“Gift opponents” have a very important role in boxing, which to make boxing superstars look good. Simply put it, gift opponents are like sheep for slaughter.
This November, Nonito Do-naire and Manny Pacquiao were obviously given gift opponents to help them recover from their respective losses, with Pacquiao coming off with losses to Timothy Bradley and Juan Manuel Marquez, and Donaire to Guillermo Rigondeaux.
In the case of Donaire, Dar-chinyan was never expected to last beyond five rounds, because the Armenian was felled with just one punch in the fifth round of their first fight in 2007.
But who would expect that Darchinyan would turn into a tiger come fight night?
Darchinyan even looked hea-vier and well-muscled compared to Donaire on fight night, and showed no signs of being 37 years old. On the other hand, Donaire looked tentative and wasn’t sure of his game plan because he was relying more on his right cross, which was not really his money punch.
But in the ninth round, Donaire got fired up after his trainer Robert Garcia told him that he could not win the fight by throwing one punch at a time. Donaire then unloaded a series of rights and a left hook, before landing a perfect left hook on Darchinyan during a heated exchange. And down went Darchinyan. Donaire ended the fight with series of right crosses, and two right uppercuts on the Armenian who was eventu-ally cornered.
It is easy to chastise Donaire for not dispatching Darchinyan in the earlier rounds or for even trailing two of the scorecards after eight rounds. But then, Dar-chinyan refused to play the role of a gift opponent, and even wanted the roles reversed. Wow!
So does that depreciate the stock of Donaire? Not at all, because the Filipino was forced to put out his best in the ninth round, which I believe is the best round ever fought by the Filipino boxer this year.
And the ninth round showed that Donaire’s deadly form was still there, which was punctuated by his hypersonic left hook.
In the case of gift opponent Brandon Rios, Pacquiao trainer Freddie Roach was every vocal in saying that the Mexican-American would end up like a punching bag. He even predicted Rios would be out in four rounds.
Well, on fight day, Rios did not even look half the fighter who gave Mike Alvarado a hard time in two fights. I even wonder if somebody in Rios’ camp mis-takenly (or intently) put a dozen laxatives in one of his protein drinks, or was let loose to enjoy Macau’s night life before the fight.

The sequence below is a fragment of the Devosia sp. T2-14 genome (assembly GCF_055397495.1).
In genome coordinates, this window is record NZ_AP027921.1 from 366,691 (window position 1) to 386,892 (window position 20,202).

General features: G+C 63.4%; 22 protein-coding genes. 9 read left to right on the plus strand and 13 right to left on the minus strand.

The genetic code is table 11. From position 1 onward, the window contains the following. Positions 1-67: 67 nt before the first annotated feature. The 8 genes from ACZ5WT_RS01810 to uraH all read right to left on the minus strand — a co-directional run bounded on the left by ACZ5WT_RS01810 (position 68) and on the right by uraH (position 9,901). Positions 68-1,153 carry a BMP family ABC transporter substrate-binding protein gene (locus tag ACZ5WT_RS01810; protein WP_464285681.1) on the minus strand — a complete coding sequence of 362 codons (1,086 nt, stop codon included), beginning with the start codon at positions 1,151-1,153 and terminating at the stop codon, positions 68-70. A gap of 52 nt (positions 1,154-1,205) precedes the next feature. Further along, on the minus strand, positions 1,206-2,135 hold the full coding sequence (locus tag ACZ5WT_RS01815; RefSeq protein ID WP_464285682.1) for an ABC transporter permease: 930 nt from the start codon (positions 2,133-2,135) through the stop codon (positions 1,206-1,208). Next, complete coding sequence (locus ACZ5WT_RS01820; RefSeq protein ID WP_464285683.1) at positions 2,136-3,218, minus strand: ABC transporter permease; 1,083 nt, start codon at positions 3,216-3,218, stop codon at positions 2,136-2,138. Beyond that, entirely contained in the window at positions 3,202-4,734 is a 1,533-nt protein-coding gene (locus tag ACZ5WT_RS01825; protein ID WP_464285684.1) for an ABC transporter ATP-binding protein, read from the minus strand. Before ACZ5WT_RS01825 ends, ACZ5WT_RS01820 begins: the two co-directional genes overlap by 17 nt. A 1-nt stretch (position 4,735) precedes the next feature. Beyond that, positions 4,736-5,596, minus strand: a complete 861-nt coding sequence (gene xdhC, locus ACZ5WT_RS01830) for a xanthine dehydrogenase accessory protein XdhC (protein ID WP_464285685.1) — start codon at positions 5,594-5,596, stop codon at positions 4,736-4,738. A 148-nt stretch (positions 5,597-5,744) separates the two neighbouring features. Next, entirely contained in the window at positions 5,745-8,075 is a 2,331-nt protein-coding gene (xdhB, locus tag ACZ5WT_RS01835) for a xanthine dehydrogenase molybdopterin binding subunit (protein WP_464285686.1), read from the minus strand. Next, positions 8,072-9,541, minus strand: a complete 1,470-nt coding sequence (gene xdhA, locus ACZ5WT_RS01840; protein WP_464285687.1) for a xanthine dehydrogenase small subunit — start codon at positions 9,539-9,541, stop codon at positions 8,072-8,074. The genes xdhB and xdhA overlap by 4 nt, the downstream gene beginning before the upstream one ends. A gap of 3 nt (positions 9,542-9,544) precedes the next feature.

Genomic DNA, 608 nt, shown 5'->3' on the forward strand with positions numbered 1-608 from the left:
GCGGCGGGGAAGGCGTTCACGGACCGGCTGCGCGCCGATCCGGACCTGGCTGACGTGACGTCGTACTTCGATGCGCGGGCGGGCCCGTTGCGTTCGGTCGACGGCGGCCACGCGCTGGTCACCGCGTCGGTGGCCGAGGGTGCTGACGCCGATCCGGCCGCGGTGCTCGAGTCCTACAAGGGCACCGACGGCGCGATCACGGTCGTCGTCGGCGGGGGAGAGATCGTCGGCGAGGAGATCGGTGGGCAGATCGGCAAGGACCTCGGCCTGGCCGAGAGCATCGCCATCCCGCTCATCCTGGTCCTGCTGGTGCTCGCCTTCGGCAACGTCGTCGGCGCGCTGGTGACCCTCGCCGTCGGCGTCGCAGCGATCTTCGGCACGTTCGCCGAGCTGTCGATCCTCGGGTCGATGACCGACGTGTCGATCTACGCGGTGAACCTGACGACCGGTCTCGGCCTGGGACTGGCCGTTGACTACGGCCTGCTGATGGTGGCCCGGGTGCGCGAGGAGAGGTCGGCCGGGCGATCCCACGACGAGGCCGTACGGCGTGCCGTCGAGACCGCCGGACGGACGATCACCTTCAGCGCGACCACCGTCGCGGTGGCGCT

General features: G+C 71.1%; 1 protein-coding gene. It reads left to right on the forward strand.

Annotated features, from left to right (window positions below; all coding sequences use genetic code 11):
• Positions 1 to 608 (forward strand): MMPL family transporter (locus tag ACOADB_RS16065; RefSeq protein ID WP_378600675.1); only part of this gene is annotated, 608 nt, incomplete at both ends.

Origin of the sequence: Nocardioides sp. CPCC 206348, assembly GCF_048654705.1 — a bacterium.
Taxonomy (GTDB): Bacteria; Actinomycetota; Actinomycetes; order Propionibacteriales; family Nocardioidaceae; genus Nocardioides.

I was hoping that Rios would put up a good fight or win three to five rounds against Pacquiao, so fight fans will see if Pacquiao can still take the heat of a ring battle. But pummeling a gift opponent, who well, played the role of a gift opponent, does not make for a fight worth crowing about. Sorry to state that, but I wonder if fight historians fondly remember how Mike Tyson made mincemeat of Peter McNeely on December 16, 1995, which was Tyson’s first fight after serving prison time.
I cannot even recall fight fans or boxing writers crowing over Tyson’s easy win over McNeely.
McNeely is the best example of a gift opponent, because he had an impressive record (like Rios), was big (like Rios), tried to bluff Tyson (like Rios), and had quite a fearful monicker (Rios being Bam Bam, and McNeely the Hurricane). But unlike Rios, McNeely was stopped in just one round.
So was it Pacquiao’s fault that Rios fought poorly? Heck no! Was it Rios’ and his camp’s fault? I think so. Can we blame the promoters behind the fight? He he he.
Anyway, do I sound like I’m looking down on gift opponents? Ha ha . . . What many do not know yet is Donaire and Pacquiao were once gift opponents.
Donaire was actually a gift opponent for Darchinyan when the two first fought in 2007 since the Filipino was a massive underdog.
And let us not forget that Pacquiao was a last minute replacement for the original challenger of Lehlo Ledwaba in a title fight in June 2001. Pacquiao went on to stop the African fighter (After that fight, I predicted that Pacquiao’s star will rise).
Pacquiao and Donaire both showed that gift opponents can have great destinies. And Dar-chinyan showed that gift oppo-nents who try to defy the odds are also good for boxing.